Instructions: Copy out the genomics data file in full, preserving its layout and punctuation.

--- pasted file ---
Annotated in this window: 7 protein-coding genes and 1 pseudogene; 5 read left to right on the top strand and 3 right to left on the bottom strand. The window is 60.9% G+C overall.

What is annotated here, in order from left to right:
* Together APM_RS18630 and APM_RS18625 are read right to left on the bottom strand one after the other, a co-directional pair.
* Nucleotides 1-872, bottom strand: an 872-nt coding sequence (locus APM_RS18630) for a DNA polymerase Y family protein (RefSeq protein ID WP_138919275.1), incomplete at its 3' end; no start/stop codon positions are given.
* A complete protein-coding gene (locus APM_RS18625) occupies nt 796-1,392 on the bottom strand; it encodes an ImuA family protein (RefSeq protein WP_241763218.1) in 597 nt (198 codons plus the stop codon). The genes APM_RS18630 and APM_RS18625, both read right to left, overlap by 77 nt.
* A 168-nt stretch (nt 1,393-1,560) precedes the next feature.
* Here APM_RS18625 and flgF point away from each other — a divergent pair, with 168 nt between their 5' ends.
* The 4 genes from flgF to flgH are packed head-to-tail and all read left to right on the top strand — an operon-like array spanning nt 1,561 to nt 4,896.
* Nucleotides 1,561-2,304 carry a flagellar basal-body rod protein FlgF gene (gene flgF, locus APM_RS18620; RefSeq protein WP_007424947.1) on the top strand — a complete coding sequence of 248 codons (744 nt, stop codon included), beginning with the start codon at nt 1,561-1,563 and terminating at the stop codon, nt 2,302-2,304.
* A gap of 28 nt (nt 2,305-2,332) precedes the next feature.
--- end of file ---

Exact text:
Annotated in this window: 7 protein-coding genes and 1 pseudogene; 5 read left to right on the top strand and 3 right to left on the bottom strand. The window is 60.9% G+C overall.

What is annotated here, in order from left to right:
* Together APM_RS18630 and APM_RS18625 are read right to left on the bottom strand one after the other, a co-directional pair.
* Nucleotides 1-872, bottom strand: an 872-nt coding sequence (locus APM_RS18630) for a DNA polymerase Y family protein (RefSeq protein ID WP_138919275.1), incomplete at its 3' end; no start/stop codon positions are given.
* A complete protein-coding gene (locus APM_RS18625) occupies nt 796-1,392 on the bottom strand; it encodes an ImuA family protein (RefSeq protein WP_241763218.1) in 597 nt (198 codons plus the stop codon). The genes APM_RS18630 and APM_RS18625, both read right to left, overlap by 77 nt.
* A 168-nt stretch (nt 1,393-1,560) precedes the next feature.
* Here APM_RS18625 and flgF point away from each other — a divergent pair, with 168 nt between their 5' ends.
* The 4 genes from flgF to flgH are packed head-to-tail and all read left to right on the top strand — an operon-like array spanning nt 1,561 to nt 4,896.
* Nucleotides 1,561-2,304 carry a flagellar basal-body rod protein FlgF gene (gene flgF, locus APM_RS18620; RefSeq protein WP_007424947.1) on the top strand — a complete coding sequence of 248 codons (744 nt, stop codon included), beginning with the start codon at nt 1,561-1,563 and terminating at the stop codon, nt 2,302-2,304.
* A gap of 28 nt (nt 2,305-2,332) precedes the next feature.